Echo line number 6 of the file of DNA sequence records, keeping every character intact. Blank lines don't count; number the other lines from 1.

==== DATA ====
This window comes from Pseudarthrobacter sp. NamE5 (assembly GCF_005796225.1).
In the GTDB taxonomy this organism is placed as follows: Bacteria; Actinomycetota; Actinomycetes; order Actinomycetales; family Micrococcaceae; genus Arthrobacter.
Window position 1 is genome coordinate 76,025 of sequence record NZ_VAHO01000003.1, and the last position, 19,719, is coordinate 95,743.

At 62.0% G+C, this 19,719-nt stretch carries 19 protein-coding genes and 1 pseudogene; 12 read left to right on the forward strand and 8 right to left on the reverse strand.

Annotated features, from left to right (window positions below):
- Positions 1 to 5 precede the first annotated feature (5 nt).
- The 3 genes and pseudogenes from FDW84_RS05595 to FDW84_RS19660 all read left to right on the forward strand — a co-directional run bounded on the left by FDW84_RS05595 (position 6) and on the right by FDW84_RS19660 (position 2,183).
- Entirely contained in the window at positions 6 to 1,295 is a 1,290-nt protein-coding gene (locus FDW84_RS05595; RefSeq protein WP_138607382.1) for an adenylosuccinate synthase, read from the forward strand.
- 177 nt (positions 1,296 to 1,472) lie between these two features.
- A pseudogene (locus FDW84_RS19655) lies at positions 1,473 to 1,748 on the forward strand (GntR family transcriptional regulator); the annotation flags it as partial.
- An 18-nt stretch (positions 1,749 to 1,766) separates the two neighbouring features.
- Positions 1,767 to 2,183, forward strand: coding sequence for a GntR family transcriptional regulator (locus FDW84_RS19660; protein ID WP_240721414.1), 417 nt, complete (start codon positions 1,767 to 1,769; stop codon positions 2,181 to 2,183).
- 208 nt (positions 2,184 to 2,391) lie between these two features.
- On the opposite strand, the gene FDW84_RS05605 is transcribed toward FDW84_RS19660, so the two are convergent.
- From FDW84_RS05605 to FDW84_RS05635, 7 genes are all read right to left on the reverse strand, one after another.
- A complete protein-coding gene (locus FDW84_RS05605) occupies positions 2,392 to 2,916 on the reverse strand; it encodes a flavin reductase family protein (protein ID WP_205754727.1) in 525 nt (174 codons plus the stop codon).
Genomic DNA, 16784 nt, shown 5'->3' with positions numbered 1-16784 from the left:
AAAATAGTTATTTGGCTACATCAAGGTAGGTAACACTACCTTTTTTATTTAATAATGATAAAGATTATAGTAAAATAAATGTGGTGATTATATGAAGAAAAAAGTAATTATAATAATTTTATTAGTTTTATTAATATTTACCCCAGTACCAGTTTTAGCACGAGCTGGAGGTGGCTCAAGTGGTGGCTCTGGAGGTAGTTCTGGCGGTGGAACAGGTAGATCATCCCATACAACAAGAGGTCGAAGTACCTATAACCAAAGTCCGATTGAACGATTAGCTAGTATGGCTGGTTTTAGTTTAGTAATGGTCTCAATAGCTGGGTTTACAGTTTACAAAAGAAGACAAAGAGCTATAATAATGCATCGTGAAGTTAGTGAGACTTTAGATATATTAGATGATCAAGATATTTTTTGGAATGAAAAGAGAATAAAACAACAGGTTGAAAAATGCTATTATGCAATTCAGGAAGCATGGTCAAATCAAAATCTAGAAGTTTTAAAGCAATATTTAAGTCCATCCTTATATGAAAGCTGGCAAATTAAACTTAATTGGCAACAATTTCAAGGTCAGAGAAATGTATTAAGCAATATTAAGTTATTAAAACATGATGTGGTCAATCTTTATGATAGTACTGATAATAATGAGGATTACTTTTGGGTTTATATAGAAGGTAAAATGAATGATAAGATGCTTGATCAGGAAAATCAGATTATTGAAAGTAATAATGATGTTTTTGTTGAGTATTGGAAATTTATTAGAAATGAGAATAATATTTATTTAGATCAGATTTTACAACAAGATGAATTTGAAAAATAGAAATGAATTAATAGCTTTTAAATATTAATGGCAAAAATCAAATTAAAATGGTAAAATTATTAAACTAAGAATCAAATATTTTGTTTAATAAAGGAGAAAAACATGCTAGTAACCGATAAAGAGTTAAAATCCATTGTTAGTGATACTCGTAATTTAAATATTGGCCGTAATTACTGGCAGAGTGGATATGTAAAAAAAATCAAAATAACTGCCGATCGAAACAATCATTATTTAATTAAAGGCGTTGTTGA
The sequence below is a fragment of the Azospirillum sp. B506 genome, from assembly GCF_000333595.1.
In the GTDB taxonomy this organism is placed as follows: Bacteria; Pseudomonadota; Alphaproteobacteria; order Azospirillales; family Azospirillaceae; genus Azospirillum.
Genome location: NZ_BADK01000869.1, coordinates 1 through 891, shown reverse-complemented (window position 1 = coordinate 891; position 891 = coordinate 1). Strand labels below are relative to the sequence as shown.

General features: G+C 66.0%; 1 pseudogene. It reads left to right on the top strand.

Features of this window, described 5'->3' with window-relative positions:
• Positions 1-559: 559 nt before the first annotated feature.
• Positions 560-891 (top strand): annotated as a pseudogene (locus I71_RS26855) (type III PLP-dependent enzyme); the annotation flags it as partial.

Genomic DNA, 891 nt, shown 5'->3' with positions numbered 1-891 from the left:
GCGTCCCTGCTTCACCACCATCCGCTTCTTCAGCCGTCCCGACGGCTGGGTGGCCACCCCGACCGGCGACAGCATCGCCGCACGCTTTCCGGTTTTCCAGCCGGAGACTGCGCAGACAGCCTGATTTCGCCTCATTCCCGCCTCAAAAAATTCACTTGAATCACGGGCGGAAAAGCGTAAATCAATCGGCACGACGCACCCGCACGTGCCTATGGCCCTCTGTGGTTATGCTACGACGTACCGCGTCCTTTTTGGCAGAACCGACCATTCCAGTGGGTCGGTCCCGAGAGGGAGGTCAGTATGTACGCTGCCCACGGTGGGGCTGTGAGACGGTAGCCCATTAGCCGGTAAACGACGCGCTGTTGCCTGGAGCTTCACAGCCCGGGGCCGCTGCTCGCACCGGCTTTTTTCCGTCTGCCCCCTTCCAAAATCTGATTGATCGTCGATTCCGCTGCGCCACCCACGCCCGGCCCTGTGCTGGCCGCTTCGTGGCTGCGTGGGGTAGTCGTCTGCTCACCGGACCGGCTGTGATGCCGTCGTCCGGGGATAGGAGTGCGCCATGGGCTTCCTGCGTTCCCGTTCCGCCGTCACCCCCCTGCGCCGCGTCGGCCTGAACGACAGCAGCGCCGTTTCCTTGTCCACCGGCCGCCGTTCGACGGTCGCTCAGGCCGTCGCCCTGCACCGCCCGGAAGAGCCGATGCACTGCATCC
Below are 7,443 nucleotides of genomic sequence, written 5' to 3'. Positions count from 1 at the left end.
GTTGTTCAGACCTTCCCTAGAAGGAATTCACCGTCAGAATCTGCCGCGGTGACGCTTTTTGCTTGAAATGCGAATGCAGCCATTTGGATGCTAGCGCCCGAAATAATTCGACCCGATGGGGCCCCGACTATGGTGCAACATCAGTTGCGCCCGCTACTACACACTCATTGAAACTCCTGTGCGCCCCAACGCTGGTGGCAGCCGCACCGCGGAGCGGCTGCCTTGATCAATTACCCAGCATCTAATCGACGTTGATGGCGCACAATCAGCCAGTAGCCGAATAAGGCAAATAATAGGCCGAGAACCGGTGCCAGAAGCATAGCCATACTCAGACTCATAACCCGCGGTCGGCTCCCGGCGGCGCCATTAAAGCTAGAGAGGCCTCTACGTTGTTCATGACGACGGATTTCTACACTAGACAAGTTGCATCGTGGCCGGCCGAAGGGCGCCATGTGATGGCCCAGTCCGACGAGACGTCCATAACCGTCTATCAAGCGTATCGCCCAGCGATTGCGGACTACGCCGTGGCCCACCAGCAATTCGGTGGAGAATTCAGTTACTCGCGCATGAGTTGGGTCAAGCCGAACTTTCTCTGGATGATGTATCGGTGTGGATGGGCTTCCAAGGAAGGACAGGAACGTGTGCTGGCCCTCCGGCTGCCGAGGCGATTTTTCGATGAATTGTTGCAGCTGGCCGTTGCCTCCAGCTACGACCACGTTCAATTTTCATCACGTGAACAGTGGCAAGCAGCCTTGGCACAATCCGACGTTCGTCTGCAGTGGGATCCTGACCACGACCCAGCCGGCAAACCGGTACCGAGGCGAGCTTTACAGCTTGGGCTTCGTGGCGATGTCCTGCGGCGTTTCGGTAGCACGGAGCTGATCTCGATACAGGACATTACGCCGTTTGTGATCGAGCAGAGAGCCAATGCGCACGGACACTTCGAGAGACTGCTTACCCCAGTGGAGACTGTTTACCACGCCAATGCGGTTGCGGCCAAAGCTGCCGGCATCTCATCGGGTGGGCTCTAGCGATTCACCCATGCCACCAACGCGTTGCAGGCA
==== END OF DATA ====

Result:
- Positions 1 to 5 precede the first annotated feature (5 nt).